E-Coast Guard plan readied

The Coast Guard expects to finish the business plan this spring for a major initiative to align information systems across the organization, a senior official said.

The plan will lay out a five-year strategy for e-Coast Guard, an effort to provide adequate connectivity and access to computers and data for the agency's 40,000 employees, who are spread throughout 1,500 units, according to the Coast Guard's chief information officer, Rear Adm. Clifford Pearson.

It will arrive as the Coast Guard continues its transition to the new Homeland Security Department—a move that will not impede the agency's spirit of uniqueness or its work on several projects that are already under way, officials have said.

Those include the massive Deepwater modernization and the development of a maritime 911 system.

E-Coast Guard has the backing of the agency's top official. Coast Guard Commandant Adm. Thomas Collins has championed the program whose "end state is improved processes and improved performance; an ability to mitigate against increased workload or actually reduce workload; improved cycle time; and improved management and use of information," he said in an Oct. 2, 2002, note posted on the agency's Web site.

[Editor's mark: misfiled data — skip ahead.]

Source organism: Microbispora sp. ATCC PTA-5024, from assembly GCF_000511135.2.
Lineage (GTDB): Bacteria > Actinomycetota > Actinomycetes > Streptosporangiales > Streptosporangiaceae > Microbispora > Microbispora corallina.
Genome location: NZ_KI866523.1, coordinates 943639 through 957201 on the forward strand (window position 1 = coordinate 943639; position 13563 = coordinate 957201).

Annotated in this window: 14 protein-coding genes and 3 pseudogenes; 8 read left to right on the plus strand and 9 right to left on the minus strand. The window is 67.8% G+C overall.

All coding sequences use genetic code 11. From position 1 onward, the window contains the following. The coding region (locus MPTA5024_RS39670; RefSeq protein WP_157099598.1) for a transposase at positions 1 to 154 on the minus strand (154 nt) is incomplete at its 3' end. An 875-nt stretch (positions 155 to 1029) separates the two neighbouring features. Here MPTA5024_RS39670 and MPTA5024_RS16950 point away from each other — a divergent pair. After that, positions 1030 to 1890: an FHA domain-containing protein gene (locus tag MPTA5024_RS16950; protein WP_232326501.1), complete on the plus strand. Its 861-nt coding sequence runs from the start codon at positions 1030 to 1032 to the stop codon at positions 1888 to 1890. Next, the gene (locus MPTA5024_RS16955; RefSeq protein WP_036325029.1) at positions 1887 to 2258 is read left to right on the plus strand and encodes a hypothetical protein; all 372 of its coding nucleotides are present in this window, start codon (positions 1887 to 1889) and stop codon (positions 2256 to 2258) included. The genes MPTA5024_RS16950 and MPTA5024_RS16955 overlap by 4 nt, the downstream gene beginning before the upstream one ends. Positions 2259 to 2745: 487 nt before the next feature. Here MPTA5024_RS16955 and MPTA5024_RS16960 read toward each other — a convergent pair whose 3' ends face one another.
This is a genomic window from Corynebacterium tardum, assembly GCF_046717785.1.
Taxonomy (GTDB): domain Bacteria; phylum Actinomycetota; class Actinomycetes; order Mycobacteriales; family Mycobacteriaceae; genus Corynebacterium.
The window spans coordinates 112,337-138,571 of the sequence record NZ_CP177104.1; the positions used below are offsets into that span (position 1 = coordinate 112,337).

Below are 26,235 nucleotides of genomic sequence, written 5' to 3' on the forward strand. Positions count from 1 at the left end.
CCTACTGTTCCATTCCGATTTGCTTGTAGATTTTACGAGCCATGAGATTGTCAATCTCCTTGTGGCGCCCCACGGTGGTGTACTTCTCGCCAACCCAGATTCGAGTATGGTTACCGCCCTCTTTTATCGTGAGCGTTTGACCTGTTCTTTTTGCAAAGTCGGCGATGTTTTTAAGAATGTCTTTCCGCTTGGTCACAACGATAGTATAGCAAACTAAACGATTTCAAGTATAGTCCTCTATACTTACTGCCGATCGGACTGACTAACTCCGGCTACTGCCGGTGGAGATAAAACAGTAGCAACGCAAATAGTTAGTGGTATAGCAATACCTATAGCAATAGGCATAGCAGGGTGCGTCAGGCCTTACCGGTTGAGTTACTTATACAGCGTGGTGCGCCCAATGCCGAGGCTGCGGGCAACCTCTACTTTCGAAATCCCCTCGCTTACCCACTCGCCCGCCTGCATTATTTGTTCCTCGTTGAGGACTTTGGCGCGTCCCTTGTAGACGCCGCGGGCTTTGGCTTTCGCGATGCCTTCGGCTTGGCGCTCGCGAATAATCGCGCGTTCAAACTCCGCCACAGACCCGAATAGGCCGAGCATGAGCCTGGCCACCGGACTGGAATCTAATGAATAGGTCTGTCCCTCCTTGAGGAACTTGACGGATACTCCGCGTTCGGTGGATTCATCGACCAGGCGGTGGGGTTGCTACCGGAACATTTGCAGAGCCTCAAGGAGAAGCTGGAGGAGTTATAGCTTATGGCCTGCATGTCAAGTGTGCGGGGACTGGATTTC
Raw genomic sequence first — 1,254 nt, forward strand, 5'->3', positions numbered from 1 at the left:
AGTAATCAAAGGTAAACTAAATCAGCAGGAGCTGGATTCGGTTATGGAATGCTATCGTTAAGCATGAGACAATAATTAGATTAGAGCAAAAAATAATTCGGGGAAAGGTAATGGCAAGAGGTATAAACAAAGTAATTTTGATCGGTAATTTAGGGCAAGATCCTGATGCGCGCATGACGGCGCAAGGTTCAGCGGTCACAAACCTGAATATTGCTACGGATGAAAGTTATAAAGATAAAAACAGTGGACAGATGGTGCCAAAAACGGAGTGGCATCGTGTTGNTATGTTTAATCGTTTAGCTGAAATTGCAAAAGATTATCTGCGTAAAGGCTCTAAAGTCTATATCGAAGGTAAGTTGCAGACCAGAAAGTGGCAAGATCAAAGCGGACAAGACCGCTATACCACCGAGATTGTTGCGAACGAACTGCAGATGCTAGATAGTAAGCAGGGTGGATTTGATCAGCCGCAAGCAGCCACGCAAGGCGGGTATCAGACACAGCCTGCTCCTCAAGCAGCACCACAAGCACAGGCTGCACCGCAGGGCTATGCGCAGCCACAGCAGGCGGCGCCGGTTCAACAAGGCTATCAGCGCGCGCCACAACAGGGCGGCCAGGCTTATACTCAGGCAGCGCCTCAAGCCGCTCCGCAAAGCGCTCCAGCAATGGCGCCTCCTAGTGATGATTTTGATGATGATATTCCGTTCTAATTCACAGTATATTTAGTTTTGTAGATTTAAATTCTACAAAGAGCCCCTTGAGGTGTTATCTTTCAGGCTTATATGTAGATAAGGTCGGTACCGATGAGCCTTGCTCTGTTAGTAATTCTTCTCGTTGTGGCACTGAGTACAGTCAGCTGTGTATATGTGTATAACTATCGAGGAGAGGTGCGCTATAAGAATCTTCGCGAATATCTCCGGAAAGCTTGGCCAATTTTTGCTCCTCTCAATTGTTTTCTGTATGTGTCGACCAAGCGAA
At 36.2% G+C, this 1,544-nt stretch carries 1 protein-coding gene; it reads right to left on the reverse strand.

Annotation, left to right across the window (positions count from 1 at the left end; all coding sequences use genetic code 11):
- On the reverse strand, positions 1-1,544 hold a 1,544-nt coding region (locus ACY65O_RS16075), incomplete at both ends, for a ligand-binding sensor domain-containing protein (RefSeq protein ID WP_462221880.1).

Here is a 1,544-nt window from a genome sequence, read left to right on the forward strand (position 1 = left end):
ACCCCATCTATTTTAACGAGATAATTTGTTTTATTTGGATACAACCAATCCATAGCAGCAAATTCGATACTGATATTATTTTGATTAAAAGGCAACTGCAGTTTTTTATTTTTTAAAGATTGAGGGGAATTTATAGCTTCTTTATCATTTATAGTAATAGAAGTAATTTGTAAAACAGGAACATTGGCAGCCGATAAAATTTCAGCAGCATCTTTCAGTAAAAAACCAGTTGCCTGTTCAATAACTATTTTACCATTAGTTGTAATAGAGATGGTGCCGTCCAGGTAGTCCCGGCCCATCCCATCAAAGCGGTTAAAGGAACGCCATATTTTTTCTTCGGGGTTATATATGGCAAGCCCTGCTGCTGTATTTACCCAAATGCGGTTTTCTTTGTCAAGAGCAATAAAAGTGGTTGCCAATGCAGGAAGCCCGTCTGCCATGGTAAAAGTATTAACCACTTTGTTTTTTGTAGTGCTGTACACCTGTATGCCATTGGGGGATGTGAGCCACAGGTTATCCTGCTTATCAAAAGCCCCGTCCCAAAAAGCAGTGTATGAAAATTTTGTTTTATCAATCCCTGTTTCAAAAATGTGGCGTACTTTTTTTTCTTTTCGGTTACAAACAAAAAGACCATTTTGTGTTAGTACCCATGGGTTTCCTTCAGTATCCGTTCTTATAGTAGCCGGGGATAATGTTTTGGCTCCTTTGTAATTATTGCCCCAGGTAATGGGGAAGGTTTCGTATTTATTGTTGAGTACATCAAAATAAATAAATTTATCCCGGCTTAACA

The support not only of senior management, but also of the end users is considered key to making e-Coast Guard a reality, according to Pearson.

The goal is "to be able to achieve full integration of operational and support systems that [assist] end users," he said.

Featured

  • Congress
    Rep. Jim Langevin (D-R.I.) at the Hack the Capitol conference Sept. 20, 2018

    Jim Langevin's view from the Hill

    As chairman of of the Intelligence and Emerging Threats and Capabilities subcommittee of the House Armed Services Committe and a member of the House Homeland Security Committee, Rhode Island Democrat Jim Langevin is one of the most influential voices on cybersecurity in Congress.

  • Comment
    Pilot Class. The author and Barbie Flowers are first row third and second from right, respectively.

    How VA is disrupting tech delivery

    A former Digital Service specialist at the Department of Veterans Affairs explains efforts to transition government from a legacy "project" approach to a more user-centered "product" method.

Stay Connected

FCW INSIDER

Sign up for our newsletter.

I agree to this site's Privacy Policy.